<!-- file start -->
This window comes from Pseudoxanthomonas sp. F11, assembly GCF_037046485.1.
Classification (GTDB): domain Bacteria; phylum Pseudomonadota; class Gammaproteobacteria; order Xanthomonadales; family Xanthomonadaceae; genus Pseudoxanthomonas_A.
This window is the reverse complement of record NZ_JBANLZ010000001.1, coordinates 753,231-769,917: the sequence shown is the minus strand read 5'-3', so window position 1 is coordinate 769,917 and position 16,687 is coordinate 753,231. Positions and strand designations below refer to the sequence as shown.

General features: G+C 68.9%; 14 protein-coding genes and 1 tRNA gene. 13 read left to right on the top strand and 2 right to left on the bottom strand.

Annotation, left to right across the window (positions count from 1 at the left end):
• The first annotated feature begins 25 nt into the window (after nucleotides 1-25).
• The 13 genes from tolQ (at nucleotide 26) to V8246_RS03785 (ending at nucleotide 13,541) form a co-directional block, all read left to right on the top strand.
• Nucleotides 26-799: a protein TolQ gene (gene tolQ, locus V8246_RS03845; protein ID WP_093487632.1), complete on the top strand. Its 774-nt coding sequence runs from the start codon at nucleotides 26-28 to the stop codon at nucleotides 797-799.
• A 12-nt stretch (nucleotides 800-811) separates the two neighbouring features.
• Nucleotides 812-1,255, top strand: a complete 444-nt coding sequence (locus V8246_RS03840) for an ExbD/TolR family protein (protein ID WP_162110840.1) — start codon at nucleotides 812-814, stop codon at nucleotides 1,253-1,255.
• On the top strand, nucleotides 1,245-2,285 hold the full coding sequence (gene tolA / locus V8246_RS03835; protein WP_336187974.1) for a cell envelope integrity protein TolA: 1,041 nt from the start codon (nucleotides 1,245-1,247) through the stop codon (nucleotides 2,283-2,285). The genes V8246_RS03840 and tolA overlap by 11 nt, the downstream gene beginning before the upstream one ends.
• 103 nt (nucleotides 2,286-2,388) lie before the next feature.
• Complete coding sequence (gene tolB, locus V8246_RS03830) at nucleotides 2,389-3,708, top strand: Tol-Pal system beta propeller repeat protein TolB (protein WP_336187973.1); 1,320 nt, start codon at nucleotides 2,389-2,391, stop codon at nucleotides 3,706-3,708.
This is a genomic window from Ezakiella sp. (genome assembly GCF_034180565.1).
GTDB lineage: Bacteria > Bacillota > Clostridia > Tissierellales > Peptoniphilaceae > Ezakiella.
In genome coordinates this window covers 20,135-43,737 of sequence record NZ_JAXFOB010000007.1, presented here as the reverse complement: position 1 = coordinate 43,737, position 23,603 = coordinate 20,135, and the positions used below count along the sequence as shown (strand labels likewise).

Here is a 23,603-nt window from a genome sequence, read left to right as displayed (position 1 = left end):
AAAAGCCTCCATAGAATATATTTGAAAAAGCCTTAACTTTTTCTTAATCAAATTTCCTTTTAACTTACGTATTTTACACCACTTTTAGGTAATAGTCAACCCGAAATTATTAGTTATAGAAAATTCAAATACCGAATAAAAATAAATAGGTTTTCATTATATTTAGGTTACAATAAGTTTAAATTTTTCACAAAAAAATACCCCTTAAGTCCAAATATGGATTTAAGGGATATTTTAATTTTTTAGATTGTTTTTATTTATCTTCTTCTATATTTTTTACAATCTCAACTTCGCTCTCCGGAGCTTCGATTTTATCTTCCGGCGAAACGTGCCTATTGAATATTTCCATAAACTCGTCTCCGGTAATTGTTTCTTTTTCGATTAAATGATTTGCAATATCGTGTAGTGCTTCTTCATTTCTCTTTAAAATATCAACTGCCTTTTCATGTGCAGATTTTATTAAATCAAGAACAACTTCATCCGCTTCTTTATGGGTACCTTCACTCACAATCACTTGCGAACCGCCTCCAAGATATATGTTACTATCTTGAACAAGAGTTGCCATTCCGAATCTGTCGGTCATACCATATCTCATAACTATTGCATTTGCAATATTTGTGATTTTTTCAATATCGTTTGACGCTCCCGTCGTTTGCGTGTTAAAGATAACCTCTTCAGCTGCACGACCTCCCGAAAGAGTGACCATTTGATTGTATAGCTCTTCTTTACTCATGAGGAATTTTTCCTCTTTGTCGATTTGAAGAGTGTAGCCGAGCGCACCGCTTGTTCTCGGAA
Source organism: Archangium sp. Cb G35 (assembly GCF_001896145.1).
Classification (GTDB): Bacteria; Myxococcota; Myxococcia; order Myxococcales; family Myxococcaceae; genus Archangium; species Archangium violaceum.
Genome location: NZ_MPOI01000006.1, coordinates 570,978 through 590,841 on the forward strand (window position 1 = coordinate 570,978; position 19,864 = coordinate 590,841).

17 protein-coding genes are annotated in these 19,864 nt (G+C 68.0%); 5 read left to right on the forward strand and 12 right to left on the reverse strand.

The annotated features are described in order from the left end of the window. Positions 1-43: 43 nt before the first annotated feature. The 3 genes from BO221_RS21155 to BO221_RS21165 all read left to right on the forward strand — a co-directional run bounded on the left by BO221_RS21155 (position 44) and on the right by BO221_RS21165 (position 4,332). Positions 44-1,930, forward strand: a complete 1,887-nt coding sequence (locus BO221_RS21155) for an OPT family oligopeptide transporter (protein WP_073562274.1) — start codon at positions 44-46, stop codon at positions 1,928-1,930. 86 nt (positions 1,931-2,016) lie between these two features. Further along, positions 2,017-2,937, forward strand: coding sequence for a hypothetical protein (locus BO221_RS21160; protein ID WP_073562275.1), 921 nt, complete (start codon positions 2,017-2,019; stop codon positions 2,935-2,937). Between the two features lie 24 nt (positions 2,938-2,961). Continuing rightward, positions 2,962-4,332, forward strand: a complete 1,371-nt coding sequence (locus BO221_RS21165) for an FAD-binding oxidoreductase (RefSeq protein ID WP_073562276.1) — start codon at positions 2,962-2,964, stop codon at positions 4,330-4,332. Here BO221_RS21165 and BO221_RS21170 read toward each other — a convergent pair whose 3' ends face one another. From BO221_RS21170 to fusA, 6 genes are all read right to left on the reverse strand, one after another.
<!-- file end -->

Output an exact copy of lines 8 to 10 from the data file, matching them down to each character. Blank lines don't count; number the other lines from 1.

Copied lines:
• Nucleotides 26-799: a protein TolQ gene (gene tolQ, locus V8246_RS03845; protein ID WP_093487632.1), complete on the top strand. Its 774-nt coding sequence runs from the start codon at nucleotides 26-28 to the stop codon at nucleotides 797-799.
• A 12-nt stretch (nucleotides 800-811) separates the two neighbouring features.
• Nucleotides 812-1,255, top strand: a complete 444-nt coding sequence (locus V8246_RS03840) for an ExbD/TolR family protein (protein ID WP_162110840.1) — start codon at nucleotides 812-814, stop codon at nucleotides 1,253-1,255.